Peer to Peer and SNAP are having a positive impact at Dexter High School


Students in the SNAP club having some fun. photo courtesy of Dexter High School

There are two unique programs at Dexter High School focusing on helping students connect in a positive way with an emphasis on care, inclusion and empathy.

Both of these programs were recently presented at a Dexter school board meeting. To learn more, The Sun Times News followed up with the teachers who are helping to lead them.

Kellison Kohler and Kalli Nowitzke both teach in the special education department at DHS in the high needs resource room. They along with some students shared with the school board what they've been doing in the S.N.A.P. and Peer to Peer programs.

The programs are very similar, but with some differences.

Kohler and Nowitzke said the Peer to Peer program at the high school is new this school year, but pieces of the program have been running for years in some form.

Of Peer to Peer, they said, “This is a statewide program (a project started by Grand Valley State) that has improved all students' feeling of belonging, which studies have found has increased academic grades and attendance specifically for the peers involved as well.”

In explaining the program, they said, “Peers (i.e., students who aren't in the high needs resource room) enroll in our Peer to Peer course. There is an introduction class in which peer students learn the basics of learning differences, how to communicate with students with higher needs, how to interact with people with higher needs and how to advocate for students with higher needs. The peers explore other programs in the district and participate in Community Based Instruction. The peers problem solve through daily challenges that occur and we discuss solutions as a group. The peers get paired up with a specific student and create a social, behavioral or academic goal for the student. The peer makes a plan to achieve the goal and tracks the progress. Once the peers have completed a semester of the introduction course then they can move on to supporting students in more of a leadership role in their general education courses.”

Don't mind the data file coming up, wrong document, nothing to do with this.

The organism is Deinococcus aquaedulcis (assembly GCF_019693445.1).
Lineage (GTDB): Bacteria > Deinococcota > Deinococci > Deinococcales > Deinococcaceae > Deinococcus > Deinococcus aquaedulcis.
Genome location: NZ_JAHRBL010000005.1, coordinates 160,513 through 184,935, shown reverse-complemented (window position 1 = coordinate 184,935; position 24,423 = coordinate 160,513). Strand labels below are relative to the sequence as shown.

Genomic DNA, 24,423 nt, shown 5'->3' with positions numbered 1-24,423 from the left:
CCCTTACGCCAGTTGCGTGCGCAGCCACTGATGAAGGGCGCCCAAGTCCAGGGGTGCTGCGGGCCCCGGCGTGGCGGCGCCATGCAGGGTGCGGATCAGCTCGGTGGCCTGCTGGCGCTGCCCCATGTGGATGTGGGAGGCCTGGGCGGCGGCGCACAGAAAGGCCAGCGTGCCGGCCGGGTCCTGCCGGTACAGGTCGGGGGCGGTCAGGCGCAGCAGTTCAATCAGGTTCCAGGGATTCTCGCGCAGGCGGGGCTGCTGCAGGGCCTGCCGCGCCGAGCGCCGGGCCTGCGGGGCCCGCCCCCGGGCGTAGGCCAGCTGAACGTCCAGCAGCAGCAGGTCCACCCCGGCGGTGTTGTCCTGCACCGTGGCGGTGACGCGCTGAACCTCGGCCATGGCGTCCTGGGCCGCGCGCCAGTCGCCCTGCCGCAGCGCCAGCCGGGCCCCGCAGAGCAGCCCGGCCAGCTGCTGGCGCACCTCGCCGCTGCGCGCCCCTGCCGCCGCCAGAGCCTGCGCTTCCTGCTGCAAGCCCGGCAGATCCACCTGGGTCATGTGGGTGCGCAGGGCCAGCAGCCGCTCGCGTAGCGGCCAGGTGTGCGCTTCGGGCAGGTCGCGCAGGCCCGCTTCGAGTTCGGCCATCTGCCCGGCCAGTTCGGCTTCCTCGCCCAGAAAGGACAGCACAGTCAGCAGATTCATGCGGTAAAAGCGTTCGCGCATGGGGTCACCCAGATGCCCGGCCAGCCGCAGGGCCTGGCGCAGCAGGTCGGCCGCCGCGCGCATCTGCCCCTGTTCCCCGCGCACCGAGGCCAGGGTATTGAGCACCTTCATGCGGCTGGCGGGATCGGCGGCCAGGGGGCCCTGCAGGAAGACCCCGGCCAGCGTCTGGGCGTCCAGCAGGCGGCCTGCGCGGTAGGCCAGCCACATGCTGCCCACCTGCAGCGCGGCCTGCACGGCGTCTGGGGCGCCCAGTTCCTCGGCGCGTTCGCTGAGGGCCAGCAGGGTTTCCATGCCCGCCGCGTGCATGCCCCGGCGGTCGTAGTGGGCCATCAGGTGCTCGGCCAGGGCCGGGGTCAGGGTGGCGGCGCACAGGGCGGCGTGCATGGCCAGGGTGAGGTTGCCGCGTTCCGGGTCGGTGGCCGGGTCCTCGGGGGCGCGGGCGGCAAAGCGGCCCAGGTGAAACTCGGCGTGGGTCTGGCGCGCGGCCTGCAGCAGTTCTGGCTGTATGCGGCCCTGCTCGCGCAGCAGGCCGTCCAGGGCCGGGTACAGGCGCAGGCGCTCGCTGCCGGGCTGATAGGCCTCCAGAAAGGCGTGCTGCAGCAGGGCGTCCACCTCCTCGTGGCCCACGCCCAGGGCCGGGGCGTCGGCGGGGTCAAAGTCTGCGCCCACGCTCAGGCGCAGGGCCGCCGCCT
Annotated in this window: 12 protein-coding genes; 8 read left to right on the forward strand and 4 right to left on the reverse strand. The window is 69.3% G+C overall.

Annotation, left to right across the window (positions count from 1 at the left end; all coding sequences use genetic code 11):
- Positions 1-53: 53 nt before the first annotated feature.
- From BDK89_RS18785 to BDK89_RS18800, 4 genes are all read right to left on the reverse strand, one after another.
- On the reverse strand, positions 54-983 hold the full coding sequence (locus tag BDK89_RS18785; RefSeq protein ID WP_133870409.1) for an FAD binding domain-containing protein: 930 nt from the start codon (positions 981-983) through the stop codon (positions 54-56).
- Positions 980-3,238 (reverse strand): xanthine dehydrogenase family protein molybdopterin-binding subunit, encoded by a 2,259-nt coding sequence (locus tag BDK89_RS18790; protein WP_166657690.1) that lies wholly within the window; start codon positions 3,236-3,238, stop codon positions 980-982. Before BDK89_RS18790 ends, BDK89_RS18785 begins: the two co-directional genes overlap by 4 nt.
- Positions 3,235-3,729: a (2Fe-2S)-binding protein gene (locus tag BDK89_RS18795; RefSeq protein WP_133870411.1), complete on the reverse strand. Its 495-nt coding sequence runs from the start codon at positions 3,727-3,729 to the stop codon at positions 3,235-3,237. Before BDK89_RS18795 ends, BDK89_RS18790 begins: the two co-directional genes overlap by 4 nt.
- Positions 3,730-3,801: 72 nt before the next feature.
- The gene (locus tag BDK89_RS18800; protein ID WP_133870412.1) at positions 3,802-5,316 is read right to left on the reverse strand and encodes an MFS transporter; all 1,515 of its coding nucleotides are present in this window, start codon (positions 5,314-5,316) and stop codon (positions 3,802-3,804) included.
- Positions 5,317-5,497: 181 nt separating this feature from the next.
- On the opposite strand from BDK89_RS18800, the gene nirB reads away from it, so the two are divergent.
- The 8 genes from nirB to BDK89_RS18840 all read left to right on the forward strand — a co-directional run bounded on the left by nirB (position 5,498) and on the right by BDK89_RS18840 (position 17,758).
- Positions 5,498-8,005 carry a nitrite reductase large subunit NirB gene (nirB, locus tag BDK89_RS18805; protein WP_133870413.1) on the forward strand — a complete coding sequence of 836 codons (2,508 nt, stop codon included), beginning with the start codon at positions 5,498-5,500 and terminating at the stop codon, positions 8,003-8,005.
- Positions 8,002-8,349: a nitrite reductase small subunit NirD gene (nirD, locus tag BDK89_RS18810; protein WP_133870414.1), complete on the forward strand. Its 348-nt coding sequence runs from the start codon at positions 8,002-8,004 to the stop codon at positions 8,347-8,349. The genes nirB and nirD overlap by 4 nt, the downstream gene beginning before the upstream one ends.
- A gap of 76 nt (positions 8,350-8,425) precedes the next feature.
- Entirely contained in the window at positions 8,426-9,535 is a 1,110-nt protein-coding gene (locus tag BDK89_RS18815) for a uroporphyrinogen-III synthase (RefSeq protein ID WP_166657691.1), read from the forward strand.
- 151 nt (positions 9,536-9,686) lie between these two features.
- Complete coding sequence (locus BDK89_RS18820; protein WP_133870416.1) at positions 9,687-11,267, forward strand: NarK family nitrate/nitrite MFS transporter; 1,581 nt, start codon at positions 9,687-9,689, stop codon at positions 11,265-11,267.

There are currently 10 students enrolled in the course and it’s continuing to expand.

Nowitzke said, "I have found the program extremely rewarding to teach. It’s just a class full of happiness and smiles. Everyone is engaged and enjoying their time spent together. They’re learning life lessons on care, inclusion and empathy."

Here are two views from students involved.

One said, “It helps students like me better understand what people who have special needs, need help with and what they struggle with, and how we can help them and support them” while another said, “It not only allows the students in Peer to Peer to fully understand how to communicate with higher need students, but also students around the school.”

The other program is SNAP, which is short for Students Need Accepting Peers. It’s a club for all students that helps to build friendships for special education students.

Currently, DHS has 35 students who are involved in the SNAP club, which Kohler and Nowitzke describe in part as “a club where peers partner up at lunch, get together outside of school and plan field trips throughout the school year. This year we are working on SNAP leaders organizing birthday celebrations as well.

So far this year, they have had field trips to the State Capitol and Supreme Court, which aligned with their advocacy unit; a trip to the Potter Park zoo for a tour of careers around the zoo and a trip to the creature conservatory to study science inquiry. Outside of the classroom they have organized a homecoming dinner and dance group, a group to watch the school play and a Halloween trick or treating group. The students have also made a visit to the movies and Dexter football games.

I'm interested
I disagree with this
This is unverified